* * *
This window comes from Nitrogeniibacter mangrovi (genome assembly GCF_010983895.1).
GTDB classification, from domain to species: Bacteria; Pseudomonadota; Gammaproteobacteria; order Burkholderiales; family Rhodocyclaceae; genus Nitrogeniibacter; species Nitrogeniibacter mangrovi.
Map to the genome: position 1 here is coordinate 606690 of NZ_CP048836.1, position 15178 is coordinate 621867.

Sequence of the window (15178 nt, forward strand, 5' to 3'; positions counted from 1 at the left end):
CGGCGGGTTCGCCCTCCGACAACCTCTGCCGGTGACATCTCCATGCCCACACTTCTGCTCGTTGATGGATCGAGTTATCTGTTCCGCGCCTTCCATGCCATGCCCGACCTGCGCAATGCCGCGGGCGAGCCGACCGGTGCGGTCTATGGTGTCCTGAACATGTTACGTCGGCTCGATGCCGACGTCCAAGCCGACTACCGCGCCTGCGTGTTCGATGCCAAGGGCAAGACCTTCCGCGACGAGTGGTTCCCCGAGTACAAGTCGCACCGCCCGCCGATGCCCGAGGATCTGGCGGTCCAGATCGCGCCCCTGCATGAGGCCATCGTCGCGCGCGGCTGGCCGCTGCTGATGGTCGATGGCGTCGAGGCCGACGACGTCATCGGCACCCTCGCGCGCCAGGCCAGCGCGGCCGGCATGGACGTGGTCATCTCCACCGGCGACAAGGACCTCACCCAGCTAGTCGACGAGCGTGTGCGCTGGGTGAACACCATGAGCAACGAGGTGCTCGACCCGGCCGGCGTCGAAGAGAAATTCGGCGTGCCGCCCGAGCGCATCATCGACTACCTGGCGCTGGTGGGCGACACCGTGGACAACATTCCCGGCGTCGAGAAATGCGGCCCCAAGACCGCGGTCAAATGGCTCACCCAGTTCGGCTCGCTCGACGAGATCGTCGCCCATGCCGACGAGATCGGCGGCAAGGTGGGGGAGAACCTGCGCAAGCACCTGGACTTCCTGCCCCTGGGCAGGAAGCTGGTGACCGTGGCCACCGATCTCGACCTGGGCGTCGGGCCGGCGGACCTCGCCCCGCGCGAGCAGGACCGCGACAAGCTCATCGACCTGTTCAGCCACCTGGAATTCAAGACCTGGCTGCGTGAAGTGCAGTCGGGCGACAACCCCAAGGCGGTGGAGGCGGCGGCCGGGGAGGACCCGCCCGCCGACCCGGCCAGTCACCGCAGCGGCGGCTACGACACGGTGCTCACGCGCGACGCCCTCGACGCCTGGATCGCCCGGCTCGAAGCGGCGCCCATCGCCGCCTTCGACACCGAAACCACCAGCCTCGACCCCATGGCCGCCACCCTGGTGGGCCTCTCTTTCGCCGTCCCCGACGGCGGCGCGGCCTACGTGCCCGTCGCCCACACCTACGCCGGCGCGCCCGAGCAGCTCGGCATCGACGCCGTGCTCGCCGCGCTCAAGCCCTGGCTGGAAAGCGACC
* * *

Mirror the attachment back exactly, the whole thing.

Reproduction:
This window comes from Nitrogeniibacter mangrovi (genome assembly GCF_010983895.1).
GTDB classification, from domain to species: Bacteria; Pseudomonadota; Gammaproteobacteria; order Burkholderiales; family Rhodocyclaceae; genus Nitrogeniibacter; species Nitrogeniibacter mangrovi.
Map to the genome: position 1 here is coordinate 606690 of NZ_CP048836.1, position 15178 is coordinate 621867.

Sequence of the window (15178 nt, forward strand, 5' to 3'; positions counted from 1 at the left end):
CGGCGGGTTCGCCCTCCGACAACCTCTGCCGGTGACATCTCCATGCCCACACTTCTGCTCGTTGATGGATCGAGTTATCTGTTCCGCGCCTTCCATGCCATGCCCGACCTGCGCAATGCCGCGGGCGAGCCGACCGGTGCGGTCTATGGTGTCCTGAACATGTTACGTCGGCTCGATGCCGACGTCCAAGCCGACTACCGCGCCTGCGTGTTCGATGCCAAGGGCAAGACCTTCCGCGACGAGTGGTTCCCCGAGTACAAGTCGCACCGCCCGCCGATGCCCGAGGATCTGGCGGTCCAGATCGCGCCCCTGCATGAGGCCATCGTCGCGCGCGGCTGGCCGCTGCTGATGGTCGATGGCGTCGAGGCCGACGACGTCATCGGCACCCTCGCGCGCCAGGCCAGCGCGGCCGGCATGGACGTGGTCATCTCCACCGGCGACAAGGACCTCACCCAGCTAGTCGACGAGCGTGTGCGCTGGGTGAACACCATGAGCAACGAGGTGCTCGACCCGGCCGGCGTCGAAGAGAAATTCGGCGTGCCGCCCGAGCGCATCATCGACTACCTGGCGCTGGTGGGCGACACCGTGGACAACATTCCCGGCGTCGAGAAATGCGGCCCCAAGACCGCGGTCAAATGGCTCACCCAGTTCGGCTCGCTCGACGAGATCGTCGCCCATGCCGACGAGATCGGCGGCAAGGTGGGGGAGAACCTGCGCAAGCACCTGGACTTCCTGCCCCTGGGCAGGAAGCTGGTGACCGTGGCCACCGATCTCGACCTGGGCGTCGGGCCGGCGGACCTCGCCCCGCGCGAGCAGGACCGCGACAAGCTCATCGACCTGTTCAGCCACCTGGAATTCAAGACCTGGCTGCGTGAAGTGCAGTCGGGCGACAACCCCAAGGCGGTGGAGGCGGCGGCCGGGGAGGACCCGCCCGCCGACCCGGCCAGTCACCGCAGCGGCGGCTACGACACGGTGCTCACGCGCGACGCCCTCGACGCCTGGATCGCCCGGCTCGAAGCGGCGCCCATCGCCGCCTTCGACACCGAAACCACCAGCCTCGACCCCATGGCCGCCACCCTGGTGGGCCTCTCTTTCGCCGTCCCCGACGGCGGCGCGGCCTACGTGCCCGTCGCCCACACCTACGCCGGCGCGCCCGAGCAGCTCGGCATCGACGCCGTGCTCGCCGCGCTCAAGCCCTGGCTGGAAAGCGACC